WE usually start the year with the traditional well wishes and hopes. As Malaysians usher in 2022, we have busied ourselves on New Year’s Eve by sending out such messages.
I am an optimist and have no fear of taking on difficult situations. But this time around, I feel uncertain and unsure.
The past two years have been tough ones not just for Malaysians, but the entire world, too. I have lost good friends who succumbed to the dreadful Covid-19, and those who survived but were badly affected, are still struggling to regain their health.
Many lost their jobs in 2021, and those who retained employment invariably had their salaries cut and are still waiting for their docked pay to be reinstated.
Our lives have all been made more difficult by the unnecessary and excessive politicking in Malaysia, but at least in 2021, the competing factions agreed to end their disagreements, even if just momentarily.
We have a Prime Minister who has succeeded in drawing both sides onto the same page to keep the government intact and to pass the Budget.
He has come under fire from a demanding electorate, rightly or wrongly. But imagine the dire consequences if Parliament remains at loggerheads without enough numbers to push through the Bills.
The results of the Melaka and Sarawak state elections have also proven that Malaysians have had enough of politics and want a government that’s not held at ransom by smaller parties.
This is precisely what has happened to the Federal Government. It’s a government cobbled together by partners who have no love for each other but share the common interest of holding power.
Umno and Bersatu are forced to live together like an estranged couple, with their open bickering for all to see, as evident in Dewan Rakyat.
And then there is PAS. Despite having only 18 Members of Parliament in the 222-seat Dewan Rakyat, it seems to enjoy many ministerial positions, not to mention deputies.
PAS has become a member of an awkward family, which the couple is stuck with and can’t get rid of. Clearly, it’s a thorn in the side.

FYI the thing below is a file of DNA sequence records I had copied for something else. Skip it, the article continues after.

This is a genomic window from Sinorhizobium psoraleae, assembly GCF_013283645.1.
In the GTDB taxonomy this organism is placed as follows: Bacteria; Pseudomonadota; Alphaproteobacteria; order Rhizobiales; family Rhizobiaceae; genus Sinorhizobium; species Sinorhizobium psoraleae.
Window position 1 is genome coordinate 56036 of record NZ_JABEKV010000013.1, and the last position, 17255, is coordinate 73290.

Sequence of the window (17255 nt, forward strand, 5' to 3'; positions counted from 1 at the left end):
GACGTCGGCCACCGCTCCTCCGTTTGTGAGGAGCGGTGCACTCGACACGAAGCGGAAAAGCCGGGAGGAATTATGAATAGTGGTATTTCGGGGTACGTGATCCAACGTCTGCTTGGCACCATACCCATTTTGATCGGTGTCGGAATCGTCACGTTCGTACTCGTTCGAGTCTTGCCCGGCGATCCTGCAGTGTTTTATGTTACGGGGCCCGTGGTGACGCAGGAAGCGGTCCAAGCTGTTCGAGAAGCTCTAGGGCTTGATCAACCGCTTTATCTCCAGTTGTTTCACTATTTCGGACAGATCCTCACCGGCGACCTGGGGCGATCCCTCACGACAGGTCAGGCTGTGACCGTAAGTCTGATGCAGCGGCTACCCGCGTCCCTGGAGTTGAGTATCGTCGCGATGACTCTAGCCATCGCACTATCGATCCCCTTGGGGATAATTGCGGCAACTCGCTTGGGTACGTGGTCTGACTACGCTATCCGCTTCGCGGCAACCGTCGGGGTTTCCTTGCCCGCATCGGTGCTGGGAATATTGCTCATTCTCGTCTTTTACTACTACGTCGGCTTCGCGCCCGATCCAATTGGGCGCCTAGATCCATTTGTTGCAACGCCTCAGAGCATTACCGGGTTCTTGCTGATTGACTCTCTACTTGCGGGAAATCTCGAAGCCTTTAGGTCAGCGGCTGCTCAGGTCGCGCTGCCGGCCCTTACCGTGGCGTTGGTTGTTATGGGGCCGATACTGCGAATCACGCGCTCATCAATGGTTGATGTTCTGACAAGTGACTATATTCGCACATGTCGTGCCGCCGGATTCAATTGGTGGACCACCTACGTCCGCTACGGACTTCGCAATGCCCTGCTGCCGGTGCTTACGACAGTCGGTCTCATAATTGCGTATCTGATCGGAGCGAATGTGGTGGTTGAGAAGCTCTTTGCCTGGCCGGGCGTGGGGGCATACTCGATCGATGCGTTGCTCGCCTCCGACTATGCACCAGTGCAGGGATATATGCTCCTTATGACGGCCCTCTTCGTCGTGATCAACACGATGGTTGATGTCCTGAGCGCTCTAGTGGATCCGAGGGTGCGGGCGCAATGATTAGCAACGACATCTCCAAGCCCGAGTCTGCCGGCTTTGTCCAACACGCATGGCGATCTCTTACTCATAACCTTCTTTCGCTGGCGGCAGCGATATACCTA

In other words, the present Federal Government is like a dysfunctional household.
The rest of us are supposed to feel blessed, blissful and thankful that the family is still functional. And we must also put up with a few relatives who are clearly incompetent.
PAS has cleverly continued to play the race and religion cards, desperately holding on to the legs of the contentious parents and pleading with them to stay on, even though a divorce is imminent.
But PAS has become so intoxicated with the perks and power that they just want the status quo to continue for the full term while we are forced to suffer and endure their glaring ineptitude.
So, as we usher in the New Year, Malaysians are holding their breath and praying that the leadership will be able to reinstate trust and confidence in all of us.
Malaysians are not asking for more. We need hope. A country and its people must have hope. Leaders, if our politicians can act like that, need to inspire and lead the country.
We don’t need grandstanding campaigns with hollow messages which don’t motivate Malaysians, even though the politicians involved may think otherwise.
The size of the participation at such launches really means nothing. In this time of the pandemic, it’s even worse and ill-thought of to get people together for such theatrical ego-inflating exercises.
Finally, if 2021 had to end with the woeful display of politicians in yellow boots, water-jet spray, animal droppings, VVIP convoys with imposing police outriders and poor disaster management, we can only put our hands together and ask for mercy – from the fumbling MPs.
For 2022, let there be no curry mee reviews, and we hope what happened previously was just an unending nightmare.
And let’s keep our fingers crossed that there will be no more unconvincing press statements from the various agencies to justify the inadequacies of their ministers.
Malaysia needs leaders who can always command, cope with difficulties, show spirit and resilience, and display their true mettle.
We’re asking for real leadership that understands and accepts that this country belongs to Malaysians of all races and religions.
There is a trust and confidence deficit now. So, less talk and more work, that’s all we ask for.
I wish all readers a Happy New Year, and hope that we will truly remain happy for the next 12 months.
Wong Chun Wai began his career as a journalist in Penang, and has served The Star for over 35 years in various capacities and roles. He is now group editorial and corporate affairs adviser to the group, after having served as group managing director/chief executive officer. On The Beat made its debut on Feb 23 1997 and Chun Wai has penned the column weekly without a break, except for the occasional press holiday when the paper was not published. In May 2011, a compilation of selected articles of On The Beat was published as a book and launched in conjunction with his 50th birthday. Chun Wai also comments on current issues in The Star.